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Stabilizing a Bias Seam (on formalwear?)

kbalinski | Posted in Fitting on

I’m altering a prom dress, and need some advice.  The center back has been lowered, producing a “bias” seam from the side under arm area(outer edge of halter bodice) to the center back.  Aside from interfacing, what else can I do to prevent the fabric edge from gapping?  I cut a facing on-grain to prevent the fabric from stretching on the bias, but wonder if it’s the best strategy?

Kristine in Michigan

Replies

  1. woodruff | | #1

    Scroll about halfway down this page to see what Kleibacker does to snug up bias edges:http://dept.kent.edu/museum/exhibit/kleibacker/collection.htmThe technique has also been showcased in at least one article in Threads magazine, but basically, it involves cutting a straight strip the desired length of the edge you're dealing with and then ease-pinning that unstable edge to the stabilizer strip. It's the same as taping the bias roll line of a jacket lapel to prevent gaping at the bustline.

    1. kbalinski | | #2

      Thanks, I forgot about that article (and I have that issue!).  I will dig it out and read it through!

  2. alotofstitches | | #3

    A tip I learned a long time ago is to keep all selvages of lining (cut about 1/2" wide) to be used as stabilizing strips.  I sew this selvage strip into the seam as I sew the top edge of stapless or bias edges.  It stops the "give" like nothing else!  I wrap the selvage strips onto the cardboard from seam binding, etc. to save and I always have a color that works.  Or you could spend $ & buy seam binding to use.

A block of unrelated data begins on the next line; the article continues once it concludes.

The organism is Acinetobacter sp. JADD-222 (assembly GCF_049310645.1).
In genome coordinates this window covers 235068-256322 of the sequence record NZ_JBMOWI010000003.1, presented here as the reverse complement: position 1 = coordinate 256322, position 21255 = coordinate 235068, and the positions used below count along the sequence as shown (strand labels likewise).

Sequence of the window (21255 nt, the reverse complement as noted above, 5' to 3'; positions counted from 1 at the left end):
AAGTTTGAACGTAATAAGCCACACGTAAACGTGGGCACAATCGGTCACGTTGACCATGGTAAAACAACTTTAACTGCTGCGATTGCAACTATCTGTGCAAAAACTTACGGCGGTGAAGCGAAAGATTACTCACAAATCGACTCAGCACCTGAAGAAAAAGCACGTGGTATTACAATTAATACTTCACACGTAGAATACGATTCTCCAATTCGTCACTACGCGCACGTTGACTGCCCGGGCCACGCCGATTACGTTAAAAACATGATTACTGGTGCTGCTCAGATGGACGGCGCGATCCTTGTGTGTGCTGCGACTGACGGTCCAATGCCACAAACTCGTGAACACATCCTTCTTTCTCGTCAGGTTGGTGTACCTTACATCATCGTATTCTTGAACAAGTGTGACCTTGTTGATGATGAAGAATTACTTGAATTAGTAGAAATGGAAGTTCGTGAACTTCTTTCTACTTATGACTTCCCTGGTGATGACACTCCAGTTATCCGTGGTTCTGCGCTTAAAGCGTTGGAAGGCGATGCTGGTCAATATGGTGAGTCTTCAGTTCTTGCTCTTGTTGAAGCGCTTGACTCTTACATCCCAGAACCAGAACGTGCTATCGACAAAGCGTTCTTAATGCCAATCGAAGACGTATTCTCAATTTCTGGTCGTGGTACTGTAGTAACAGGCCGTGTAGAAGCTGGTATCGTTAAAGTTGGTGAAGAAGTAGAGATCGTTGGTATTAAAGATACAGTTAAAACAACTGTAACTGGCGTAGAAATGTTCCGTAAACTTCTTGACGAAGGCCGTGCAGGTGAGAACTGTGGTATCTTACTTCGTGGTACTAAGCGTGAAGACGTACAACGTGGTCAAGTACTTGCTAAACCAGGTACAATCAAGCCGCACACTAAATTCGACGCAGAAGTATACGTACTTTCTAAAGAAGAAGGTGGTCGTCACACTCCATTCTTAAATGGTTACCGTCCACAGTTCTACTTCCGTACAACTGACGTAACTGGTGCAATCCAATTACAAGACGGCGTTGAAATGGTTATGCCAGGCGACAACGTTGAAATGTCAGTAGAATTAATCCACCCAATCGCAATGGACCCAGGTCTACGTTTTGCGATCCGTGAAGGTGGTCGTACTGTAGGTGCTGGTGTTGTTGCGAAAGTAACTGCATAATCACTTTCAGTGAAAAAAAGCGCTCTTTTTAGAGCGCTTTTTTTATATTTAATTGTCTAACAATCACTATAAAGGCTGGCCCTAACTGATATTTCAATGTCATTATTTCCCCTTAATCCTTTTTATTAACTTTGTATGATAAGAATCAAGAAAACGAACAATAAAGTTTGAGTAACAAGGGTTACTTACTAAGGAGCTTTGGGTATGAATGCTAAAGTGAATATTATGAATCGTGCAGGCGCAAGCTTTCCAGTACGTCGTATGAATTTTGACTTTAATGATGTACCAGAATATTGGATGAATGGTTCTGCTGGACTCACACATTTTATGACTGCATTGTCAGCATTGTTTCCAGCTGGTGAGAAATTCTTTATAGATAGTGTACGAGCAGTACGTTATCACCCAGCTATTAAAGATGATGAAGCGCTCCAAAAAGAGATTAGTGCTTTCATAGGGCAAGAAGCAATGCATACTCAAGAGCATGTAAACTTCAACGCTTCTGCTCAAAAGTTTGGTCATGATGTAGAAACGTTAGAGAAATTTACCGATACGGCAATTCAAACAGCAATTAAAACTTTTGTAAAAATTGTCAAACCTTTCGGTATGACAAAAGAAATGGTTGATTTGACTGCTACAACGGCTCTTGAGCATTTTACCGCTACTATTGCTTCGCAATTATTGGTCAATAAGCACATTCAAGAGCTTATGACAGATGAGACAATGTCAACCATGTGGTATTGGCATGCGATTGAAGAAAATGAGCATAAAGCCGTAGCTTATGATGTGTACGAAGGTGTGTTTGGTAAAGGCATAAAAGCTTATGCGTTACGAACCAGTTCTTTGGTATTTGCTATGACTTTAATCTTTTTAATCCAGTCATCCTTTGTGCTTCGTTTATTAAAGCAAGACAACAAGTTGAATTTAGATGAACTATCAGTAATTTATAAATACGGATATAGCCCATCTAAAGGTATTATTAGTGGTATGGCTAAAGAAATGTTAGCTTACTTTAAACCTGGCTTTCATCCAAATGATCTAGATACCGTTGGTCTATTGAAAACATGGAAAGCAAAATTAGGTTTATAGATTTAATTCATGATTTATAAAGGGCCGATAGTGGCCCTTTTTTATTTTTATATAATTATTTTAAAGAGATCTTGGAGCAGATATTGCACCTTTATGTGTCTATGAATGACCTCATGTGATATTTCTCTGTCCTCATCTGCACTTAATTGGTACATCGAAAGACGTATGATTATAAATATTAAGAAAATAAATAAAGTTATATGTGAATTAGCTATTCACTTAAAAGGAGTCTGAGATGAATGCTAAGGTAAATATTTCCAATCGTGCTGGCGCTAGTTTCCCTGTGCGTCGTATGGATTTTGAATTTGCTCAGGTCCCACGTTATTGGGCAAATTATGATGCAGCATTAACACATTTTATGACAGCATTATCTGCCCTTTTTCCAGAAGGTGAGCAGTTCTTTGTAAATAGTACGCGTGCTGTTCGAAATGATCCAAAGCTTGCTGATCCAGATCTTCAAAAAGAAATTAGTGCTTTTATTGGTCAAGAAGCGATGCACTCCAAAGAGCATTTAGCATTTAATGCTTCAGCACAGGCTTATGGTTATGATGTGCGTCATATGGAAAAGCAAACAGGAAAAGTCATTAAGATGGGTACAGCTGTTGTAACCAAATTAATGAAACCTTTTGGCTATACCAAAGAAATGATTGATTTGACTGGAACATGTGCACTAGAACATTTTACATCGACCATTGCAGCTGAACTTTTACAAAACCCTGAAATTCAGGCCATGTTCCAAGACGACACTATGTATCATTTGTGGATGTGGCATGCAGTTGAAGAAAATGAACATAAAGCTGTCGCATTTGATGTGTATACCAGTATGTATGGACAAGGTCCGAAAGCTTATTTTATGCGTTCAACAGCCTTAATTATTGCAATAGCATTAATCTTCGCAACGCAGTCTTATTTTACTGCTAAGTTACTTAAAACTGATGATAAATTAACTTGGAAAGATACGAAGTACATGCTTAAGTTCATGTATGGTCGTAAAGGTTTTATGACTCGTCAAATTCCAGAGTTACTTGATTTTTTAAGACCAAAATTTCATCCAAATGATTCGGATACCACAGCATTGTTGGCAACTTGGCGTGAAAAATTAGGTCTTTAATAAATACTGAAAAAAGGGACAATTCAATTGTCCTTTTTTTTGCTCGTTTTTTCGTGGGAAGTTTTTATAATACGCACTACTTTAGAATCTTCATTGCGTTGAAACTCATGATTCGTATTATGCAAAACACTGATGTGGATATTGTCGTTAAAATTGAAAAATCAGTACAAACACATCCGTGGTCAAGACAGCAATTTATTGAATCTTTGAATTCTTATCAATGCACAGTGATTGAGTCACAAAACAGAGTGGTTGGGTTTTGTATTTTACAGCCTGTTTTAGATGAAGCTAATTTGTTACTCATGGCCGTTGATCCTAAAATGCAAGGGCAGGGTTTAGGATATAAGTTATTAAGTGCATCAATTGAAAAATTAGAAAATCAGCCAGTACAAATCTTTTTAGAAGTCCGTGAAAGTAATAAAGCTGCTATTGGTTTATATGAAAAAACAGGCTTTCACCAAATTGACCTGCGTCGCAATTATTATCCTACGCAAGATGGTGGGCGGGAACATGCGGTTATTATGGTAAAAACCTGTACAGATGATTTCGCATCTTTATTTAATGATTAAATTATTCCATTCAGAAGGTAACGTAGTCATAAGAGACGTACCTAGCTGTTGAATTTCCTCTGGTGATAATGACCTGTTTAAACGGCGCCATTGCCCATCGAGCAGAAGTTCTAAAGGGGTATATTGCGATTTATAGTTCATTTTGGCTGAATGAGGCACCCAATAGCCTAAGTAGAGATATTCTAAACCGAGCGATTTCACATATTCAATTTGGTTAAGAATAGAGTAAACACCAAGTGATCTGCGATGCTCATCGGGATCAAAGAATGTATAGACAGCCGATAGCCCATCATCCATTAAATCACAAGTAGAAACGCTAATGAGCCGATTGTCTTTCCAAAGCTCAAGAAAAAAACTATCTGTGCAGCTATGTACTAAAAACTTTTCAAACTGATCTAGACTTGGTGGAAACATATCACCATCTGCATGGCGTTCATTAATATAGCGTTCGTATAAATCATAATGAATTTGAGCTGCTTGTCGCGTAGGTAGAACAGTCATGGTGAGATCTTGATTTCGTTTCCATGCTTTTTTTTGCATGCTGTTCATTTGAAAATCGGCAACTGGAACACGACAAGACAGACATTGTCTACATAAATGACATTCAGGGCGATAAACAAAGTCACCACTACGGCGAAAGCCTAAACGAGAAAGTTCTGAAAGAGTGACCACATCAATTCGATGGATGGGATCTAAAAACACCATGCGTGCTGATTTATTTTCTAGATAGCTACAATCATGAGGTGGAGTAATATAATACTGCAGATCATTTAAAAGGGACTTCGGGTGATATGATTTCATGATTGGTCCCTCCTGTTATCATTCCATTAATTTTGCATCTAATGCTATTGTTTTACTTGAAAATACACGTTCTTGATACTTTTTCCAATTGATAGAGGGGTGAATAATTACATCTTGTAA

1. Ocrafty1 | | #4

      I learned that tip here (possibly from you), and it works like a dream! Now I trim the selvage from nearly every piece of stable fabric that I use. That way, if I'm working on a piece that I didn't make...usually altering for a client, but it could be RTW... I have something I can use.  The weight of the selvage fabric can make a big difference, so having a large selection makes things much easier.

      Deb

      1. Josefly | | #5

        This is quite off-topic, I know, but speaking of selvages... Somewhere online I recently saw quilts pieced from the selvages of fabrics. They were very pretty, and lots of the selvages had interesting prints, color-stamps, or writing on them. They were pieced in unique ways. Soon this quilter had all her sewing friends sending her their selvages. Neat idea, I think. Don't you just love the art created from something that might well be hastily discarded?

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